Subheadings add wow because they help to add white space, and they give your reader’s eyes a break as they are reading. Subheadings also increase readability because they tell readers when topic is changing and they aid scanners who are simply skimming the content. They even help you as the writer to structure your content.

Subheadings make words easier on the eyes, because they break up the chunks of text and offer white space, which our eyes find restful. They can also act as stepping stones, moving your reader through your document.

They can cause the reader’s eye to stop and notice the change in the flow. They say, “This is something new that you should to pay attention to.” Done well, they can tell the whole story to the reader as a sort of executive summary.

For scanners, think of your subheadings as a way to provide a synopsis of your text, so that if someone scanned the document and only read the subheadings, they would still get something out of it and you will have still communicated.

For example, here are the subheadings from a blog post I wrote for a client many years ago. If you only read the title and subheadings, you’d get the gist of the post:

  • Consider ease of use
  • Tests based on data and segmentation
  • Automation of the test process
  • Number of variants
  • Evaluating ease of use
  • Understanding the results: email analytics
  • Solving multiple marketing challenges
  • Be realistic about how important testing is to your organization
  • Caveat: Are we asking the right questions?

Three: Bulleted lists

Using bullets adds wow to your business writing in several ways. A bulleted list can:

  • Add white space
  • Reduce word count and shorten your document
  • Enhance readability
  • Aid scanners
  • Emphasize ideas
  • Break down ideas into bite-sized chunks

Creating a bulleted list requires just a little more than clicking on the button on your screen, however. You do want to make sure your list is parallel in construction, meaning each phrase is written in the same way.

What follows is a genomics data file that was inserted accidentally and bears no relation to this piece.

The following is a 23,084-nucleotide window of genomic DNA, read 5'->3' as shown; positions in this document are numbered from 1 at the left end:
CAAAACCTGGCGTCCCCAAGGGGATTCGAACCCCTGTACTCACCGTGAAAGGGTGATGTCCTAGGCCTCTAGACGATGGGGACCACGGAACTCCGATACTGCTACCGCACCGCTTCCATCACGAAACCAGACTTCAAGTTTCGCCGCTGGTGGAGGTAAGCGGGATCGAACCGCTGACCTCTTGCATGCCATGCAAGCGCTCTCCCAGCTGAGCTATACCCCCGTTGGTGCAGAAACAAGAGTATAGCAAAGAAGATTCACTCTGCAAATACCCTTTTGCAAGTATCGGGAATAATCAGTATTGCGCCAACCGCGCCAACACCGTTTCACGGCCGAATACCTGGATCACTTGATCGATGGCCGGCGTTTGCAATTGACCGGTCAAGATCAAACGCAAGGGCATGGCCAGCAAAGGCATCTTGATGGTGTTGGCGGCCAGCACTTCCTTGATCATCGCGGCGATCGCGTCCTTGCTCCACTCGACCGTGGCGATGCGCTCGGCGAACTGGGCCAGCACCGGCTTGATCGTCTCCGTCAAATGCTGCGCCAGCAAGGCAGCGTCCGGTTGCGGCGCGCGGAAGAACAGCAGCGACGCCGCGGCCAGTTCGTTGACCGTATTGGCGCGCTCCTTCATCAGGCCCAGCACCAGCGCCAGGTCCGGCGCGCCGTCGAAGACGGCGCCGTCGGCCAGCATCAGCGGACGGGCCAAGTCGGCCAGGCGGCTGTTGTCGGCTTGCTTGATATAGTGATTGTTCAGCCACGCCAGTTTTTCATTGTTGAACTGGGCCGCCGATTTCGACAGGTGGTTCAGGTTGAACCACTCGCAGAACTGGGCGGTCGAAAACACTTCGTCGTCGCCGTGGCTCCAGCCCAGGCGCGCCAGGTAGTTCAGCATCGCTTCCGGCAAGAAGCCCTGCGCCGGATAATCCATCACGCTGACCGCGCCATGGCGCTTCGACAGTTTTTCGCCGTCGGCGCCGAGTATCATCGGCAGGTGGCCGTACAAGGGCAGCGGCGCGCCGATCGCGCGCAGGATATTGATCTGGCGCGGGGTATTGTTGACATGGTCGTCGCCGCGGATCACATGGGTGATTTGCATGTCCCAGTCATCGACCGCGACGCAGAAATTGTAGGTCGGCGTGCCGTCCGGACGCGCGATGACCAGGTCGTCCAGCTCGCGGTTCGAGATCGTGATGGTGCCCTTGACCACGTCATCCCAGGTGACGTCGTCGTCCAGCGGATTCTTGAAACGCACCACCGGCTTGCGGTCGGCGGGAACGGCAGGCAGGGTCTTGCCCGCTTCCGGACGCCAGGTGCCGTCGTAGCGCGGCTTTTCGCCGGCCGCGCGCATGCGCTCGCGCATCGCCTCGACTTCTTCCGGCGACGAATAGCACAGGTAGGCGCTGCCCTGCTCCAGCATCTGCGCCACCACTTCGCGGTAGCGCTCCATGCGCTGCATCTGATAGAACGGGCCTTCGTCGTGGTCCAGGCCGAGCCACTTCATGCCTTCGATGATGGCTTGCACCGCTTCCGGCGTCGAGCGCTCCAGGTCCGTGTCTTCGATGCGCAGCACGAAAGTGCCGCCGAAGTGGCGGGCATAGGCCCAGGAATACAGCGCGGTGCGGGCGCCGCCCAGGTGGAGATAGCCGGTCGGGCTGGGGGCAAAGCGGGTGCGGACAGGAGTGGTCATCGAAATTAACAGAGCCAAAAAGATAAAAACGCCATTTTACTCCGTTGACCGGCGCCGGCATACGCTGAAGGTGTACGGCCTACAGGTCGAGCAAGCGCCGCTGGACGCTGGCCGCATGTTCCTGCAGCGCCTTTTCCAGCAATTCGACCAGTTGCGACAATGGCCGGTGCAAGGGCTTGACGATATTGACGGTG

Is this bulleted list parallel in construction or not?

  • Ensures software is up-to-date
  • Prevents phishing
  • Users are notified of new releases
  • Enables easy access to account information

It’s not because three of the items start with a verb, and one starts with a noun. It would be parallel in construction if written like this instead:

  • Ensures software is up-to-date
  • Prevents phishing
  • Notifies users about new releases
  • Enables easy access to account information

People often get confused about whether or not to put a period at the end of each item. Here’s the rule: If you’re making complete sentences, you can use a bullet at the end of each but you don’t have to. If you’re not making complete sentences, don’t use periods.

Four: Numbered lists

Like bulleted lists, numbered lists offer all the same benefits as listed above. But they also create structure and keep your reader on track by literally walking them through content from one to two to three and so on.

For example, if I break down four reasons why marketers need to know more about spam issues, my reader is going to pay more attention to these four reasons when I number them in a list as follows rather than write a long sentence:

  1. Spam is hard to define.
  2. Consumers have grown weary of spam.
  3. Spam reports can hurt your deliverability rate.
  4. Most marketers don’t know how to avoid the spam label.

And to drive the point home…

To give you a quick example of the difference between a document written with these techniques and one without, I took an article written a few years ago for a client and stripped all the wow out of it. The first screen shot is with the white space, subheadings and bulleted lists:

example of reader friendly text with white space

The second screen shot is without any of those techniques, and it looks intimidating to read:

example of dense text no one wants to read

Sure, the second one is only two pages long instead of three as in the first example, but which one would you rather read? It’s the same 1,200 word information in both, but I’d bet money I’m going to communicate more clearly with my first example than my second one.

Arguably, improving your business writing skills is the best way to add wow to your writing at work. Writing that is clear, concise, effective, persuasive and error-free will both work (get you want you want) and wow (build your brand). But the four non-word techniques described here—white space, subheadings, and bulleted and numbered lists—can help give your writing a wow factor above and beyond your current writing skills—as you learn from me to improve them!

P.S. Signing up for our monthly email is one very easy way to keep on learning how to improve your business writing skills! Subscribe today and get a free copy of Give Your Career a Boost: Be a Better, Faster Writer Today.